Mormon Athlete Nick Emery – Mission Before Basketball
For the past two years the Lone Peak Knights have worked hard to gain recognition as being not only the best high school basketball team in the state of Utah, but as many consider them, the best high school basketball team in the nation. At first glance, the young men who make up the team may not seem to be much of a basketball team at all, but once they are on the court, playing the game that they love, it becomes quite evident that they are very much a team to be reckoned with as they dominate the court with one goal in mind – to win the game.
The Lone Peak Knights have only lost three in-state games in the past three years. The last game which they lost to in-state opponents was on 10 February 2012, and this season they have won by an average of 28 points with victories over such top ranked teams as Pennsylvania, Illinois, and California. To what do they credit such prodigious success? They are able to relish their triumphs because of hard work, perspiration, camaraderie, and a coach who is dedicated to honing the talents and skills of each of his individual players.
“There was one team we played that was literally laughing when we were warming up,” the senior center Eric Mika said with a chuckle. “And we beat them by 50.” 
“We know we’re different whenever we walk into a gym,” said coach Quincy Lewis, who has a 206-35 record over the past decade. “But our guys walk in there with a chip on their shoulder. We know we have something to prove because, honestly, the other teams don’t have a great deal of respect for us.” 
But there is something else that sets the Lone Peak Knights uniquely apart from most other teams. This team consists of young men who are members of The Church of Jesus Christ of Latter-day Saints (mistakenly referred to by the media and others as the Mormon Church.) And, what makes this team even more unique is that they are not afraid to discuss their faith openly. They attribute their faith as a huge part of the success that they have obtained, and the glue which bonds them together as a team. When they are on the road they will very often call the Bishop of the local LDS congregation to gain permission to use the small gym in the building for their practice sessions.
“A couple of summers ago, we were in Boston,” Mika said. “Someone was like: ‘Oh, you guys are all Mormon. How many moms do you have? You guys all brothers?’ We just laugh.” 
One of the most valuable players on the team is 6-foot-2, 180 pounds, Nick Emery. Nick is a senior and plays the position of point guard. He averages 19 points per game and is a three-time Utah state champion and two-time state high school player of the year. His older brother, Jackson Emery, who graduated from Lone Peak High School in 2005, was named the Deseret News Mr. Basketball recipient, and was a co-captain at Brigham Young University with Jimmer Fredette. Nick has also been blessed with the honor of being named the Deseret News 27th Mr. Basketball recipient.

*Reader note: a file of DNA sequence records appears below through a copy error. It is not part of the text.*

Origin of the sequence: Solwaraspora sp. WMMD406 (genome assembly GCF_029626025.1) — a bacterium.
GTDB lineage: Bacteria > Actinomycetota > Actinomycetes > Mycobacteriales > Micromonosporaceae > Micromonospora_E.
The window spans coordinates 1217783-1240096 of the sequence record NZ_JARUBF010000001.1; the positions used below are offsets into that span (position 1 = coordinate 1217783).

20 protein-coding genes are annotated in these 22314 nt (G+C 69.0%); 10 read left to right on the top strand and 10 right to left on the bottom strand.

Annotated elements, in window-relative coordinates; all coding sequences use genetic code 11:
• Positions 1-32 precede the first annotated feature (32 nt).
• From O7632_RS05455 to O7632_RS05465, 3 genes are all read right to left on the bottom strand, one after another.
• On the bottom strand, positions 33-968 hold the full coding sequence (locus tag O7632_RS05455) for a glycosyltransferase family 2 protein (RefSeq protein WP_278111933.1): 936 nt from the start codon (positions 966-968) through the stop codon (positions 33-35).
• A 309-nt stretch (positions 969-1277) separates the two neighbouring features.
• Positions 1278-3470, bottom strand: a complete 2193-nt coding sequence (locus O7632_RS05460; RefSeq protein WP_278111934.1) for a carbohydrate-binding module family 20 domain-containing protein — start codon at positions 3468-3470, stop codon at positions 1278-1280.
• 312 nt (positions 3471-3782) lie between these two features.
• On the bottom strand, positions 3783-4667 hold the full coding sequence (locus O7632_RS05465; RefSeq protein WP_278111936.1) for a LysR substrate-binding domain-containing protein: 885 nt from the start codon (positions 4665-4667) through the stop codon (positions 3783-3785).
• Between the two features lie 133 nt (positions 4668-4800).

“It’s always been a dream of mine to get this, and this was definitely the year to get it,” said Emery, who said seeing his brother’s Mr. Basketball banner hanging in the rafters at Lone Peak the past four years was a constant source of motivation. 
Nick was recruited by such colleges as UCLA, Kansas City and North Carolina. He made the decision to play for BYU on 30 August 2011. However, following a church wide announcement made during the opening session of the 182nd Semmiannual General Conference of The Church of Jesus Christ in October 2012 by President and Prophet, Thomas S. Monson, that eligible young men may now serve a full-time mission starting at the age of 18, Nick has decided to put his basketball career on hold for the next two years and answer the call to serve. He will enter the Missionary Training Center (MTC) in Provo, Utah on 1 May 2013, and will leave to serve his mission in Frankfurt, Germany shortly thereafter. That would mean that he will not return home until May 2015, six months prior to the start of basketball season.
As he concludes his senior year at Lone peak and prepares to leave for his mission, he finishes his high school career as the eighth-leading scorer in state history with 1,953 points. He also set a new state record with 269 career 3-pointers. 
Nick averaged 18.5 points his freshman year and was named a 5A second-team all-stater. During his sophomore and junior seasons he was named 5A MVP by averaging 21.7 and 21.6 points respectively. This season he averaged 17.9 points, 3.7 rebounds, 3.7 assists and 2.9 steals, but he did it all with a much more advanced basketball IQ. 
Nick strongly believes that by serving his mission first, he will return as a more mature player and he will be equipped with better leadership skills.
“Two years is a long time to mature and really figure out who I am,” said the 18-year-old Emery. “This is a big bonus. You can go straight out and get those two years done and then you have four straight years in college.” 
Joe Nilson, Emery’s Mormon Stake President in Alpine, Utah, said Nick wouldn’t have been scorned had he chosen to skip a mission and play college basketball, serving the church as a role model in a high-profile position.”Here’s a young man who is literally at the top of his game and he could go to a lot of different colleges to play ball,” Nilson said. “And he’s made the decision that he wants to be a missionary for the church. That says a lot about the young man.” 
“I feel like going on a mission I’ll get blessed more – not only in basketball but for life as well,” he [Nick] said.